blog comments powered by Disqus

Latest stories

Soyuz rocket carrying two Galileo satellites lifts off
Brussels, Aug 22 (IANS) A Soyuz rocket carrying two Galileo satellites, the fifth and sixth of Europe's Galileo global satellite navigation system, lifted off from the spaceport in French Guiana Friday, the European Space Agency (ESA) has announced.
 
 
Fuel cell technology gets a boost
Washington, Aug 22 (IANS) In an impetus for fuel cell technology to build "smart" cars, scientists at Stanford University have developed a low-cost, emissions-free device that uses an ordinary AAA battery to produce hydrogen by water electrolysis.
 
 
Sunlight, not bacteria, key to CO2 in Arctic
Washington, Aug 22 (IANS) Sunlight and not bacteria is the key to triggering the production of carbon dioxide (CO2) from material released by Arctic soils, says a significant study.
 
 
Say cheese if you want a mouth-watering pizza
London, Aug 22 (IANS) How sumptuous you find a pizza has a lot to do with how yummy the cheese looks.
 
 
 

Latest from the Network

Irish man tests negative for Ebola virus
Dublin, Aug 22 (IANS) Laboratory test samples of an Irish man, who died after recently returning from Africa, have proved negative for Ebola virus, health authorities in Ireland said Friday. Ireland's Health Service...
Read more on Business Balla
 
Looking forward to working with Modi government: Singapore PM
Singapore, Aug 22 (IANS) Singapore Prime Minister Lee Hsien Loong Friday said his country hopes to work with India in areas of infrastructure and education, and expressed his desire to meet his Indian counterpart...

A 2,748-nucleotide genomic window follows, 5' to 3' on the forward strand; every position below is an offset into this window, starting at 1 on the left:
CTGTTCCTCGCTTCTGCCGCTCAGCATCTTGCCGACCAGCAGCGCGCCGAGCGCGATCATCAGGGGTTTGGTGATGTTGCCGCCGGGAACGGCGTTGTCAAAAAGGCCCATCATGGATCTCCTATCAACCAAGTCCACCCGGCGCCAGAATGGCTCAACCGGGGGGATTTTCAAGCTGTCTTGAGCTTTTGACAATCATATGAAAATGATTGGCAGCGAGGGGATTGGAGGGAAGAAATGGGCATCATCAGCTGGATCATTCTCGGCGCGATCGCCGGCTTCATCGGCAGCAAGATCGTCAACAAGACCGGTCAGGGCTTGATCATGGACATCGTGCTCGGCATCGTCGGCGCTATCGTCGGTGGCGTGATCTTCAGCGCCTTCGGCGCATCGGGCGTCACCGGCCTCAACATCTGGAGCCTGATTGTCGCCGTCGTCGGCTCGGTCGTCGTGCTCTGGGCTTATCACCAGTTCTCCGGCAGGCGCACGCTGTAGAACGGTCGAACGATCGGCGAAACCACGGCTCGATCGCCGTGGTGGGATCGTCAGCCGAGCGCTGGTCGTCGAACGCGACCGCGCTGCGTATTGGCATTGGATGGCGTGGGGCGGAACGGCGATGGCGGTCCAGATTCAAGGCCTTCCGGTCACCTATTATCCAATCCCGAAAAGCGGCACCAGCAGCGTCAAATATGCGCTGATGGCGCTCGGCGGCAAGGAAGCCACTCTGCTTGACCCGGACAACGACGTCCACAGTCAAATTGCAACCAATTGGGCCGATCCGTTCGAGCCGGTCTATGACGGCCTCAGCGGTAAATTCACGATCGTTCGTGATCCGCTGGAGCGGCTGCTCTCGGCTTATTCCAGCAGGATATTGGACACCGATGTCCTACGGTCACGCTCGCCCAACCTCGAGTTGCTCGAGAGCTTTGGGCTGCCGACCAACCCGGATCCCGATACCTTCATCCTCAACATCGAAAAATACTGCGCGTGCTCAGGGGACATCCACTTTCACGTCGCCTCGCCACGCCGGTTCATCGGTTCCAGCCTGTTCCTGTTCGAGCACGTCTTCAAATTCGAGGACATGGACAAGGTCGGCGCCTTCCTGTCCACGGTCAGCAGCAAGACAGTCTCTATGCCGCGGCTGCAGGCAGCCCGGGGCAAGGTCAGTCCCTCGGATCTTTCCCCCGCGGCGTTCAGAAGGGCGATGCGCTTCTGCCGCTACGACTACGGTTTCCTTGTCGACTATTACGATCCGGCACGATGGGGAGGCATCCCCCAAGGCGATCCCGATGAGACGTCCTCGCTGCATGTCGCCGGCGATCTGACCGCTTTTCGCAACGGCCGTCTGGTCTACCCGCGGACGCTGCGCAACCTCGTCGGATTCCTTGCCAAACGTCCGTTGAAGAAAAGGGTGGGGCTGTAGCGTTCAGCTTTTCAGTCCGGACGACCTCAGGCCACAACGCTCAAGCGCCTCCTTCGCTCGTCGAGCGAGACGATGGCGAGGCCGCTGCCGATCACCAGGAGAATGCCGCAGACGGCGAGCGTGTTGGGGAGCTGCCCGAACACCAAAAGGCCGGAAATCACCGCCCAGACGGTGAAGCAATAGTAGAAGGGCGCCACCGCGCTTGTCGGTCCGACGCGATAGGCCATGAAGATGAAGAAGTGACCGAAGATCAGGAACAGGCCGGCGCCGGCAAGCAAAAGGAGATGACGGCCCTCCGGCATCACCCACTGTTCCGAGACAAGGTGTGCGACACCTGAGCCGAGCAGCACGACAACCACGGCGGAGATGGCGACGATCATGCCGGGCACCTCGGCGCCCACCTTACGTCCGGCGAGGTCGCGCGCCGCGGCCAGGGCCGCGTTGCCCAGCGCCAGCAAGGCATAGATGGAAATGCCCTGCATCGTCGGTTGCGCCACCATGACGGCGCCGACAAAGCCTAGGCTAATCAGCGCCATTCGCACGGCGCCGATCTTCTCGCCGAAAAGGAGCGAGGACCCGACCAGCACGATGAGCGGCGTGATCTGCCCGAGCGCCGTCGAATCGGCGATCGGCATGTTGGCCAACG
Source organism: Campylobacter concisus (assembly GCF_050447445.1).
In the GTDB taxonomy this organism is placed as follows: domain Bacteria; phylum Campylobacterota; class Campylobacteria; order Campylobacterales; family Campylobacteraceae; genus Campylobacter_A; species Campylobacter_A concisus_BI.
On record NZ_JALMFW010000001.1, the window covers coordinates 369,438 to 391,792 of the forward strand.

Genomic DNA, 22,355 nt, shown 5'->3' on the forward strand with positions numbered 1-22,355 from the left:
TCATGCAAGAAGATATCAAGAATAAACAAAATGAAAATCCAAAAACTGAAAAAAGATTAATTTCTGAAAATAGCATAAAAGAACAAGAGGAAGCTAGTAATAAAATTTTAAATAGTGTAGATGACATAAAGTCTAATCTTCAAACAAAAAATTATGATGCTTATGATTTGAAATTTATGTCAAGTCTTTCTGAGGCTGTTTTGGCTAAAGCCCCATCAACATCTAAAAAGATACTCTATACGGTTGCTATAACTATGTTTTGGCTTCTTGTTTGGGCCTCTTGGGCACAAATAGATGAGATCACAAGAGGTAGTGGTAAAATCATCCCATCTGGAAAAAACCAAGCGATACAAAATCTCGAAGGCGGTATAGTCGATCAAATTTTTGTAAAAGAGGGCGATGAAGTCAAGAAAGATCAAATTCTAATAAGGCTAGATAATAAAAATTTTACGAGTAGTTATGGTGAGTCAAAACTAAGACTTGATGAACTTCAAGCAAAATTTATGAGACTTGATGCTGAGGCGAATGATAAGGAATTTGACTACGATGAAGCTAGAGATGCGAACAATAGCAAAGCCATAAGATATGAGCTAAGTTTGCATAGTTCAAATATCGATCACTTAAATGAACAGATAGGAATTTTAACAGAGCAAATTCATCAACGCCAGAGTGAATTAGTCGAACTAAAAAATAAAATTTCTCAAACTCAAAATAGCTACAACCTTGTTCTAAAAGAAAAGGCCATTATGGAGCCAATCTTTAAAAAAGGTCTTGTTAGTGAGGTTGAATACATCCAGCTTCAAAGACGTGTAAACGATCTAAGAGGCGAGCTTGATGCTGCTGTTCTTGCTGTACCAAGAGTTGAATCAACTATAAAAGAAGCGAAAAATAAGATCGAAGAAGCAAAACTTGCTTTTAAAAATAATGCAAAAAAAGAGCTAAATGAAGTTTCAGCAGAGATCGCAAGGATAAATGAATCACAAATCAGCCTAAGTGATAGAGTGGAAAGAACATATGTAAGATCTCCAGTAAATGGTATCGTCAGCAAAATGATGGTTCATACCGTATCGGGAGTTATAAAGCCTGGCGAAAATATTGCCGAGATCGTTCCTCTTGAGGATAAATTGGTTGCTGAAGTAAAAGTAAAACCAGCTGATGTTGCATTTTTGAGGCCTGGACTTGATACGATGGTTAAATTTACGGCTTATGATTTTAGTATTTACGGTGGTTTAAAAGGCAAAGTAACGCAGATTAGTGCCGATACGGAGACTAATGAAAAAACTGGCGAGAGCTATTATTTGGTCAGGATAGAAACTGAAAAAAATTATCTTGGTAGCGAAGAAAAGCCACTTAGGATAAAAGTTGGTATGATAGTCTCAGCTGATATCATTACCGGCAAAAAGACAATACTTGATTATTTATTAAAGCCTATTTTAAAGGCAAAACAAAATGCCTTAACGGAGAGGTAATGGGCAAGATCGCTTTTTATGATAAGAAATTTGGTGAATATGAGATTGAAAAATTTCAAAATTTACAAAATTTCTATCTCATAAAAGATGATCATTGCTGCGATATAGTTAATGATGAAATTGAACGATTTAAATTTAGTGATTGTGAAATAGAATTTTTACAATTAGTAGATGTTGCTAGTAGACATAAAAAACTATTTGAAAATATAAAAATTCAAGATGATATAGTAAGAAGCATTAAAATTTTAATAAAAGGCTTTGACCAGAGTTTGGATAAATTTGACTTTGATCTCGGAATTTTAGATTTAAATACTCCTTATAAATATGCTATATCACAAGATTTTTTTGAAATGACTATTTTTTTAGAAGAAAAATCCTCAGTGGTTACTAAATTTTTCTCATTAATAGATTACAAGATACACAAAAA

Read more on Politics Balla
 
India beat Middlesex by 95 runs
London, Aug 22 (IANS) India returned to winning ways albeit in a warm-up cricket match, registering a comfortable 95-run win over Middlesex at Lord's here Friday. India were dismantled 3-1 in the Test series,...
Read more on Sport Balla
 
Pakistan: Tensions ease as PTI agrees to resume talks (Roundup)
Islamabad, Aug 22 (IANS) Tensions in the Pakistani political landscape eased Friday with the Imran Khan-led Pakistan Tehreek-i-Insaf (PTI) party agreeing to return to the negotiating table as the Senate or the upper...
Read more on Politics Balla
 
Ukrainian rebels kill four soldiers
Kiev, Aug 22 (IANS) At least four security personnel have been killed and 23 wounded in clashes with rebels in eastern Ukraine, authorities said Friday. Four Ukrainian servicemen were killed Thursday overnight in...
Read more on Politics Balla
 
Miley Cyrus concert banned in Dominican Republic
Santo Domingo, Aug 22 (IANS/EFE) The Dominican Republic government has banned a concert where US pop star Miley Cyrus was scheduled to perform in the nation's capital Sep 13. In a notice sent to the SD Concerts and...
Read more on Celebrity Balla
 
George Clooney's ex Elisabetta Canalis engaged
George Clooney's ex Elisabetta Canalis has got engaged. The 35-year-old beauty is set to tie the knot with Brian Perri in Italy next month, as is George and his new fiancée Amal Alamuddin, after the orthopedic surgeon...
Read more on Celebrity Balla
 
Mariah Carey's jealously to blame for split?
Mariah Carey's jealousy is reportedly partly to blame for her and Nick Cannon's split. The 44-year-old singer is said to have trust issues with her spouse - with whom she has four-year-old twins Moroccan and Monroe -...
Read more on Celebrity Balla
 
Jessica Alba is 'fearless' after motherhood
Jessica Alba has become ''fearless'' since motherhood. The 33-year-old actress admits her whole perspective of her career has changed since welcoming her daughter Honor, six, and Haven, three, into the world with her...
Read more on Celebrity Balla
 
Daniel Radcliffe wants fans to forget Harry Potter
Daniel Radcliffe wants his fans to forget about 'Harry Potter'. The 25-year-old actor is currently starring in romantic comedy 'What If', and despite its success, the actor is resigned to the fact the comparisons to his...
Read more on Celebrity Balla